The opinion of the court was delivered by: ORLOFSKY
ORLOFSKY, District Judge:
Plaintiff, Robert T. Hulmes ("Hulmes," or the "plaintiff"), filed this product liability action against defendants, Honda Motor Company, Ltd., Honda Research and Development Group, Ltd., Honda R & D North America, Inc., and American Honda Motor Company, Inc. (collectively referred to as "Honda"). Plaintiff, Sherry Hulmes, Hulmes's former wife, has filed a per quod action which has been consolidated with Hulmes's action. Jurisdiction is based on diversity of citizenship and an amount in controversy in excess of $ 50,000, exclusive of interests and costs. See 28 U.S.C. § 1332.
The issue presented for this court's resolution is whether evidence of the plaintiff's consumption of alcohol prior to the accident in which he was injured may be introduced at trial, in light of New Jersey's evidentiary rule barring such evidence unless it is accompanied by independent "supplementary evidence" that the plaintiff was unfit to drive at the time of the accident. Specifically, this court must decide a previously unresolved question of New Jersey law: whether evidence that the plaintiff's blood alcohol level at the time of the accident was at or above .10%, constitutes sufficient "supplementary evidence" of intoxication. Because I conclude that evidence of a .10% or higher blood alcohol level is sufficient "supplementary evidence" of the plaintiff's intoxication in this case, and that the danger of unfair prejudice does not substantially outweigh the probative value of this evidence, plaintiff's in limine motion will be denied.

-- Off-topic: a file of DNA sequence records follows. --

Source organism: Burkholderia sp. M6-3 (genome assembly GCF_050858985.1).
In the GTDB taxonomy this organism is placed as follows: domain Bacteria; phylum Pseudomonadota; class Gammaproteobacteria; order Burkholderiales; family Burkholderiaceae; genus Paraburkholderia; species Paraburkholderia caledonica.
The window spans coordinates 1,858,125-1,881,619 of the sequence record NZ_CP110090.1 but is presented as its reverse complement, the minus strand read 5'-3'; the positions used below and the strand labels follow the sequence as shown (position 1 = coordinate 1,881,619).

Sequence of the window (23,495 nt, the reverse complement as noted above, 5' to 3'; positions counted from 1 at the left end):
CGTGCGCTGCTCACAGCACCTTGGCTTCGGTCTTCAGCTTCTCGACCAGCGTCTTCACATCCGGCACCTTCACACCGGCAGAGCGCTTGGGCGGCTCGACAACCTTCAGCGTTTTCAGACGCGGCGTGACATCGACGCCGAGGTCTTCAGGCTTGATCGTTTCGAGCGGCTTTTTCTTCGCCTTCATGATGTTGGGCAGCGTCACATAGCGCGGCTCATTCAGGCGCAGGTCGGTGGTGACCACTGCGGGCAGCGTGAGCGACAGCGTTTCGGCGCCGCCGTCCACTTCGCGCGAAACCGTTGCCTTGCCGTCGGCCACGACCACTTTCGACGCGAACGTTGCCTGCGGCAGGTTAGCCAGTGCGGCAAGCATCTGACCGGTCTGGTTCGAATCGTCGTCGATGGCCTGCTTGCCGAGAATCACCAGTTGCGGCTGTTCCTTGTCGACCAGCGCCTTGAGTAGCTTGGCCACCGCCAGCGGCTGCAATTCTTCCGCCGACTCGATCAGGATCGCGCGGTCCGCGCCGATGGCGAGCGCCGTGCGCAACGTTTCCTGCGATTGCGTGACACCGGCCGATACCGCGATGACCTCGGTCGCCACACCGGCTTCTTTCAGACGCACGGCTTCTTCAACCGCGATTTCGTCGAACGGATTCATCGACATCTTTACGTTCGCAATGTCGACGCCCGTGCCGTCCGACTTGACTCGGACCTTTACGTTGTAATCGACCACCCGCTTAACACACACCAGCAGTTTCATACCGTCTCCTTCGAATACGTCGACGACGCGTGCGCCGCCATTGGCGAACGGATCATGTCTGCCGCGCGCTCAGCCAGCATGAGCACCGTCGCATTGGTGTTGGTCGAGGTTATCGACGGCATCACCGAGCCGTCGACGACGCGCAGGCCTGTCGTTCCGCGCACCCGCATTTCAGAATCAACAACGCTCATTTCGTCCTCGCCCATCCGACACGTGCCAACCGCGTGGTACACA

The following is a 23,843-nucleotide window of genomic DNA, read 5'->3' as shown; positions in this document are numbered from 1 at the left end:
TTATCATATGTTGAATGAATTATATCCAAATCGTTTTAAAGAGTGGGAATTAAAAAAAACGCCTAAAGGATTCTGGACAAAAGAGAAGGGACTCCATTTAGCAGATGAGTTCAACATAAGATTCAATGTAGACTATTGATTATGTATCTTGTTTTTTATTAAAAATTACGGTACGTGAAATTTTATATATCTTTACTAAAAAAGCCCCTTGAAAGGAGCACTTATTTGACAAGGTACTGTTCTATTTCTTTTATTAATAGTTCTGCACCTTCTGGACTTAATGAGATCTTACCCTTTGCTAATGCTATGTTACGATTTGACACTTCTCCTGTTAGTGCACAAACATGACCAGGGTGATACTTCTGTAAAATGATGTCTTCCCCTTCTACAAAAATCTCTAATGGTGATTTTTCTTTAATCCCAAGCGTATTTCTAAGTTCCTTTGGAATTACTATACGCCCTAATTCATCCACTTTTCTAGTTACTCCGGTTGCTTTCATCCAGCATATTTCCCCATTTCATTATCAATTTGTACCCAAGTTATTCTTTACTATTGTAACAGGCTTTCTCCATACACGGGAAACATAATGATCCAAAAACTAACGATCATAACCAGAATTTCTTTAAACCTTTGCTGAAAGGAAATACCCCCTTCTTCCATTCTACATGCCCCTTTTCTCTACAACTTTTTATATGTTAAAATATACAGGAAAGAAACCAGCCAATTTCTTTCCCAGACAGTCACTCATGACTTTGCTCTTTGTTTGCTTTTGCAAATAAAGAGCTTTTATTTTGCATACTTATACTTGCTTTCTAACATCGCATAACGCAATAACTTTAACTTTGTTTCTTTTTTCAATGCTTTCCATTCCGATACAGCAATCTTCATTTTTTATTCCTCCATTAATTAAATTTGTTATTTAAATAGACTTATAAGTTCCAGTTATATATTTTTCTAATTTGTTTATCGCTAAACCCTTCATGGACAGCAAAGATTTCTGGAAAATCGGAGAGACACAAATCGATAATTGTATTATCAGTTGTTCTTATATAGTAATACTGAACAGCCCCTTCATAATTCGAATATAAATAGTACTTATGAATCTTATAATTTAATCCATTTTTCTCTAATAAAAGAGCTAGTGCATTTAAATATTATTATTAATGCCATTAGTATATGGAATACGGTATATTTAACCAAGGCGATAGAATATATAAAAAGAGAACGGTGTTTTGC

I. Facts and Procedural History